On the other hand, behaviorist theories explain personality in terms of what effects do external stimuli have on behavior. This is a school of thought developed by B.F. Skinner (Engler 2006). He came up with a model that emphasized the mutual interaction of the organism with its environment. B.F. Skinner, for example, believed that children do behave badly because the behavior receives attention, which as reinforcement. So, a child will cry since the crying in the past brought attention. These are termed as the response and consequences. The child crying is the response while the attention the child gets is the reinforcing consequence. In accordance with this theory, behavior in individuals is formed by processes like operant conditioning. Skinner brought up a three term contingency model that aided in promoting the analysis of behavior basing on the Stimulus - Response - Consequence Model. In this model, the question being asked is, under what circumstances does the organism behave in a particular manner, which in the end produces a particular consequence (Hjelle 1992).
There are others like Richard Herrnstein and Ivan Pavlov who extended this theory by accounting for attitudes and traits. Herrnstein believed that an attitude develops when the tendency to respond in the presences of a group of stimuli stabilizes. Instead of describing conditionable traits in non-behavioral language, the tendency to respond in a given situation accounts for the environmental portion. He also saw traits as having a huge biological or genetic component as do most modern behaviorists. Ivan Pavlov is remembered with his classical conditioning experiments which involved dogs. They led him in to discovering the foundation of classical condition, as well as behaviorism.
The arguments raised by Freud are still controversial as well as strongly contested to date. Freud believes that individuals' behaviors originate from the unconscious mind. He saw the unconscious as an element of human life, which was not accessible as well as important as a source of actions and thoughts. Freud also thought it to be important to speculate that, there exists the unconscious that interacts with conscious life. However, Freud increasingly became controversial. Most people did not want to agree with the idea that they had desires and thoughts which were uncontrollable. They did not want to believe that people have an unconscious mind. Many questions being raised include; could the unconscious be measured? How could it be measured and studied? Many wanted to deal with things that could be seen, measured, and be correct with no doubt.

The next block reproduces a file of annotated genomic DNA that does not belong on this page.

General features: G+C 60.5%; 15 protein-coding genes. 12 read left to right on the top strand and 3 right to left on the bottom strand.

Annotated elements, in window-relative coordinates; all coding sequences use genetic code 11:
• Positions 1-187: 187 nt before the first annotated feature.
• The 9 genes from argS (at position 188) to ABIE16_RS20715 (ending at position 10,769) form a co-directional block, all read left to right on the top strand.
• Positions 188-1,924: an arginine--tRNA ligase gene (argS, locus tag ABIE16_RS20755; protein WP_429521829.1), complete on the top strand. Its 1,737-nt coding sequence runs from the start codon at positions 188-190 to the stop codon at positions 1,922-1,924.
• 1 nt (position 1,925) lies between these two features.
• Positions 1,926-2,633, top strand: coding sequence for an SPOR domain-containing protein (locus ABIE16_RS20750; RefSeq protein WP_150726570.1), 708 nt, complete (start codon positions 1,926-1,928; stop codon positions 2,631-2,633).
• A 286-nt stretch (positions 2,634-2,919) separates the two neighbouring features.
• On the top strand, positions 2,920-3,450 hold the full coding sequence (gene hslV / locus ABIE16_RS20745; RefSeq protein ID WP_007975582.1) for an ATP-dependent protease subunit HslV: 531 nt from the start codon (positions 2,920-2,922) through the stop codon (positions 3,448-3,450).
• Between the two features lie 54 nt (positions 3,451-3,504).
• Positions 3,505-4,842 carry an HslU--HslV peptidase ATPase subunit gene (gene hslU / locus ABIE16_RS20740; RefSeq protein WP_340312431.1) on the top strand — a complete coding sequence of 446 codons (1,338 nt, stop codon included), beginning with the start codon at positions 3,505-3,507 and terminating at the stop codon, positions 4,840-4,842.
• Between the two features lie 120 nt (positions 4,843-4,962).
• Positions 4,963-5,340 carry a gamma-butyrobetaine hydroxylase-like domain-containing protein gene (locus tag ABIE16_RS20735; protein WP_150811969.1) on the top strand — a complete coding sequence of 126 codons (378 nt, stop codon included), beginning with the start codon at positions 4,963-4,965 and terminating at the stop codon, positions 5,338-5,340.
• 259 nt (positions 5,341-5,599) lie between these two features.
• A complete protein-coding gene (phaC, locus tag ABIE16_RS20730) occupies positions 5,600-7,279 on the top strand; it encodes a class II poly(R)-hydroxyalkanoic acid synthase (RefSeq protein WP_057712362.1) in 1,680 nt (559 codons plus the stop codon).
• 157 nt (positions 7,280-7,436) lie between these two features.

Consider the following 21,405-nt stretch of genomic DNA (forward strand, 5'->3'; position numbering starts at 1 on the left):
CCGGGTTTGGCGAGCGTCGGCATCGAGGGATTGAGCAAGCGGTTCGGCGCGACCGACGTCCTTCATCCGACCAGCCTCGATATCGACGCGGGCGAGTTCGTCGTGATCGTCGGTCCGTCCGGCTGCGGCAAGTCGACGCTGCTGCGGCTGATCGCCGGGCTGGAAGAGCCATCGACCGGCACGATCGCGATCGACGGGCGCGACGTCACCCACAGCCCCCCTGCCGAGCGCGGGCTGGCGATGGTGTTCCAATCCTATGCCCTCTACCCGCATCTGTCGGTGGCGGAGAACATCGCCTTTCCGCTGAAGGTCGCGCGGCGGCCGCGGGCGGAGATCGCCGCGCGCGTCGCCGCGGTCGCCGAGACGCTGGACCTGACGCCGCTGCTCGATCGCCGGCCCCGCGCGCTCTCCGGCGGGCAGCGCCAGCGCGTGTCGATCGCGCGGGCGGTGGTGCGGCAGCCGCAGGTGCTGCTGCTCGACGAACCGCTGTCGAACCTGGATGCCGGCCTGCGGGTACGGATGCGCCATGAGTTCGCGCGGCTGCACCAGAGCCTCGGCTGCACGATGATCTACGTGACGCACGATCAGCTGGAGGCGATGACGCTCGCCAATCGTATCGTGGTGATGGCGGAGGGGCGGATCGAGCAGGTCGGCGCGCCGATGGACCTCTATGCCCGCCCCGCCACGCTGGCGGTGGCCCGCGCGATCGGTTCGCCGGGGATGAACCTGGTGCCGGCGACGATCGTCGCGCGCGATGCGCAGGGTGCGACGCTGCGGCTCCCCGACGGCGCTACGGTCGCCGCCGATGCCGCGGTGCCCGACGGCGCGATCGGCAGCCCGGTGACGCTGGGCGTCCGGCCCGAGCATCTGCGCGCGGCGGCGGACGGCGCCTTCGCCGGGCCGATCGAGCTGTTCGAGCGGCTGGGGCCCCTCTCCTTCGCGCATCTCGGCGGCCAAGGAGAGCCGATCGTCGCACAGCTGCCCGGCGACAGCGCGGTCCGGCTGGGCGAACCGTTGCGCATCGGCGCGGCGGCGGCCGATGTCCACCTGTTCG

The psychoanalytic theory by Freud with its model of the mind and its central concepts gives a better understanding of one's behavior. It accounts for behavior widely than does the behaviorist theory of B. F. Skinner. Skinner explains the human behavior in terms of operant conditioning as well as reinforcing agents. He emphasizes the importance of the external environment and directly observable behavior. However, he does not account for behavior completely. Freud is successful in interpreting the origins of behavior and motivation. This makes psychoanalytic theory more adequate as a theory of personality. On the other hand, in spite of the flaws in the views by B.F. Skinner, the principles of operant conditioning are still fundamental in the approach to learning and behavior modification to date.
In conclusion, these two schools of psychology express different ideas on the functions of the human mind. However, both are connected with each other in the view that the society expects individuals to behave in a particular manner. People are taught by imitation. Most of the behaviors that are considered bad are what people would want to do, but hold back in fear of being seen as bad. These desires will end up being suppressed.